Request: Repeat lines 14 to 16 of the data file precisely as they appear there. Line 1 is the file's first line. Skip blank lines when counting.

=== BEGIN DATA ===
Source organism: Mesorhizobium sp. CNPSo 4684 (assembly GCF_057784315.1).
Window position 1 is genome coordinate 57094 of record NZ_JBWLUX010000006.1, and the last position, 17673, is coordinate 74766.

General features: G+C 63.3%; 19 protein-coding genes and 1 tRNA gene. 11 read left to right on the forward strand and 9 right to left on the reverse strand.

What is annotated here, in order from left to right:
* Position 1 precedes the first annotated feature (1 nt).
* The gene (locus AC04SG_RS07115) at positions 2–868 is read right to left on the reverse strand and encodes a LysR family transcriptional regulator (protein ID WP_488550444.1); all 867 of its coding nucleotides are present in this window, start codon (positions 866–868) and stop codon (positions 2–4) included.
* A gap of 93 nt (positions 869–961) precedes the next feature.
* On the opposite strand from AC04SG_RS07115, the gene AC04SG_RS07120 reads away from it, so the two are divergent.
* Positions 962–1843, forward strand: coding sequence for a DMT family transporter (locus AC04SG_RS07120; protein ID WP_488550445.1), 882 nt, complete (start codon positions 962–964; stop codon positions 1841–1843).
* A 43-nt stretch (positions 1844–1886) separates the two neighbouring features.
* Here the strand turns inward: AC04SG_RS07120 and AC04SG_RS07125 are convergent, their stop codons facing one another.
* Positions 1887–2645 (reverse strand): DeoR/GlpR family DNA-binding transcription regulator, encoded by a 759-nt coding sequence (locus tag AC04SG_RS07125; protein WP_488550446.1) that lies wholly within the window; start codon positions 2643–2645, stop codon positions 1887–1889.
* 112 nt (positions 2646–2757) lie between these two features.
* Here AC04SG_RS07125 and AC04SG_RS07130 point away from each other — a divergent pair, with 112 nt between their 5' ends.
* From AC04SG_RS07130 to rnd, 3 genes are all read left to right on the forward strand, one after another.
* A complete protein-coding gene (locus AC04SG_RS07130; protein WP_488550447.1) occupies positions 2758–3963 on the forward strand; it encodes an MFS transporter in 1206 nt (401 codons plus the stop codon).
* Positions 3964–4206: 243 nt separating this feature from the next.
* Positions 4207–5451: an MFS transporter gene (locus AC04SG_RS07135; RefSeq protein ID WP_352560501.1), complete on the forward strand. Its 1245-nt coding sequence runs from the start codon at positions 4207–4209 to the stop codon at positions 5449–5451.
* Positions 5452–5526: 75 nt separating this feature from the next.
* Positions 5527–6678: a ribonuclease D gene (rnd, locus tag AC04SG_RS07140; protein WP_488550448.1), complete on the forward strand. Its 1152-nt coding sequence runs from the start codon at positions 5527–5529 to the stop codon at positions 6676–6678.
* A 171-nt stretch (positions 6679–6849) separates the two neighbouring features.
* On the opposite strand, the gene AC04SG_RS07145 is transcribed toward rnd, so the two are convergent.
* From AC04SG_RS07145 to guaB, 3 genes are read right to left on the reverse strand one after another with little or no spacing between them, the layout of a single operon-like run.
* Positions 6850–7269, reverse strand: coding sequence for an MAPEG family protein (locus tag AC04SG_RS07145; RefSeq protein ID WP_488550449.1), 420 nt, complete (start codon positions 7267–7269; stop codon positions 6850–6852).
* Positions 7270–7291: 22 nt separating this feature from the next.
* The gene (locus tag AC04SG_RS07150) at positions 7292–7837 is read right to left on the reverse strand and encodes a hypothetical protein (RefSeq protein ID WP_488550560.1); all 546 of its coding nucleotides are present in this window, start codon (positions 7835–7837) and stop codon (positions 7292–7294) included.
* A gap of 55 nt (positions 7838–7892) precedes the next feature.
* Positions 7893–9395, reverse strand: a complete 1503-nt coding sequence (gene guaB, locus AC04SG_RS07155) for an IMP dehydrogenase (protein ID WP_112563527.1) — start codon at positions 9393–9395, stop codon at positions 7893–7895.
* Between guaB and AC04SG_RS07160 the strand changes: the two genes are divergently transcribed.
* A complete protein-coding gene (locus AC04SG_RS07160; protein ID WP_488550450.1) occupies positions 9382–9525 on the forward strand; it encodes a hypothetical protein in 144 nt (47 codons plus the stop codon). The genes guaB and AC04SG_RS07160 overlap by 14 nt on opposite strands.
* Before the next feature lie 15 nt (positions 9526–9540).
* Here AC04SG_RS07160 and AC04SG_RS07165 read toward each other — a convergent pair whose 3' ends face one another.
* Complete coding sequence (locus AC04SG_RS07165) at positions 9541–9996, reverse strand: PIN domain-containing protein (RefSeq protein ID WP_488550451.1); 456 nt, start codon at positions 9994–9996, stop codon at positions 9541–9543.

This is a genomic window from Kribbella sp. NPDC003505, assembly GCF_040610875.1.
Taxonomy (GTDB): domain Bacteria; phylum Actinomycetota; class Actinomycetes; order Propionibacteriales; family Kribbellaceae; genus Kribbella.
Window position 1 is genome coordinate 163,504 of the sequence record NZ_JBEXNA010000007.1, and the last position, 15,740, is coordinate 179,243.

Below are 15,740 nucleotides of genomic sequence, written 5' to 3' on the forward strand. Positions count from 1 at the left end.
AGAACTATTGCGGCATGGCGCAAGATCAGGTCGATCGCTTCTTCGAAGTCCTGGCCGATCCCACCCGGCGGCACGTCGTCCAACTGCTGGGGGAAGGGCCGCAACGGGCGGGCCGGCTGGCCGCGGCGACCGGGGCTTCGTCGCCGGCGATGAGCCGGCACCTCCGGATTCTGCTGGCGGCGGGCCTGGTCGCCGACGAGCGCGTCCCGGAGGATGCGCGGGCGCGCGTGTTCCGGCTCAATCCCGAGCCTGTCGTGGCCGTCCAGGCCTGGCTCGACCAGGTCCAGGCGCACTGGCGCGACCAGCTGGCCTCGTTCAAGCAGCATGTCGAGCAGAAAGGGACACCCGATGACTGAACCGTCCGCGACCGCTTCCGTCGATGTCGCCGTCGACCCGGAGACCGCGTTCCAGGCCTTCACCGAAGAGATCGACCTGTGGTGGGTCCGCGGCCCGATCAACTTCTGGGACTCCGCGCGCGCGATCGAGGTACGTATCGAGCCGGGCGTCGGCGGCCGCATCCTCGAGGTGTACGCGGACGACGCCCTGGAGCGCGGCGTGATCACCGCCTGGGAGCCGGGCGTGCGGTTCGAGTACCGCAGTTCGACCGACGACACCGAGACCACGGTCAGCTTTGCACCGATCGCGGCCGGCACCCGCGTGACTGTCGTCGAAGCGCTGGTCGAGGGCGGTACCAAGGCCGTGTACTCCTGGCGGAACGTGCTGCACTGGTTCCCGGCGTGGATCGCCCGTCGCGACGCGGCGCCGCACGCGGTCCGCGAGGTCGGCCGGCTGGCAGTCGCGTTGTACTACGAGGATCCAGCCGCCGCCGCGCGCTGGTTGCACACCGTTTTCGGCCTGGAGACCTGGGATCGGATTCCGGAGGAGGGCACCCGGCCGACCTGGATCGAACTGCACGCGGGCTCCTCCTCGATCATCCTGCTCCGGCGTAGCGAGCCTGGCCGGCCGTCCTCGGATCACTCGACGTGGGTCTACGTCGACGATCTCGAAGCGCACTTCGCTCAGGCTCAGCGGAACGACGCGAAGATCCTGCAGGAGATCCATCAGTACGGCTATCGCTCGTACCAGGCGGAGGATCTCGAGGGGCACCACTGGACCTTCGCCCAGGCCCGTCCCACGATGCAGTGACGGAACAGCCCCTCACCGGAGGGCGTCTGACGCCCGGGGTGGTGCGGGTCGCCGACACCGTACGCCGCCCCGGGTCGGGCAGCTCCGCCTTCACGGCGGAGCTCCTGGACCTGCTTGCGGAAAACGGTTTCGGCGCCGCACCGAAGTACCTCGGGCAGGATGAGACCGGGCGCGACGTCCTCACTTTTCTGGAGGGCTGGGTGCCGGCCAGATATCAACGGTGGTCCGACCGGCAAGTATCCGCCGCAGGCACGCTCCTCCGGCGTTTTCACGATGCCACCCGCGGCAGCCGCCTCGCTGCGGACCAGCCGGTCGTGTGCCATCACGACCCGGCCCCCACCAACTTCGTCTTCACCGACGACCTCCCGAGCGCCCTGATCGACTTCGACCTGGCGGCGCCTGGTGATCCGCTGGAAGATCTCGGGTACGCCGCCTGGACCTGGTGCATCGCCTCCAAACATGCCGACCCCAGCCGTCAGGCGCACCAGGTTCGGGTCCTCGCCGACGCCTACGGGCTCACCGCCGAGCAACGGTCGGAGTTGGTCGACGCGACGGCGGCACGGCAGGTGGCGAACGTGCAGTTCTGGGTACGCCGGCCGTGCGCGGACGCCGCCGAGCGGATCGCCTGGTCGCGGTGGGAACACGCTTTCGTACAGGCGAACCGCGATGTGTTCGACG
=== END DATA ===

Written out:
* Here AC04SG_RS07125 and AC04SG_RS07130 point away from each other — a divergent pair, with 112 nt between their 5' ends.
* From AC04SG_RS07130 to rnd, 3 genes are all read left to right on the forward strand, one after another.
* A complete protein-coding gene (locus AC04SG_RS07130; protein WP_488550447.1) occupies positions 2758–3963 on the forward strand; it encodes an MFS transporter in 1206 nt (401 codons plus the stop codon).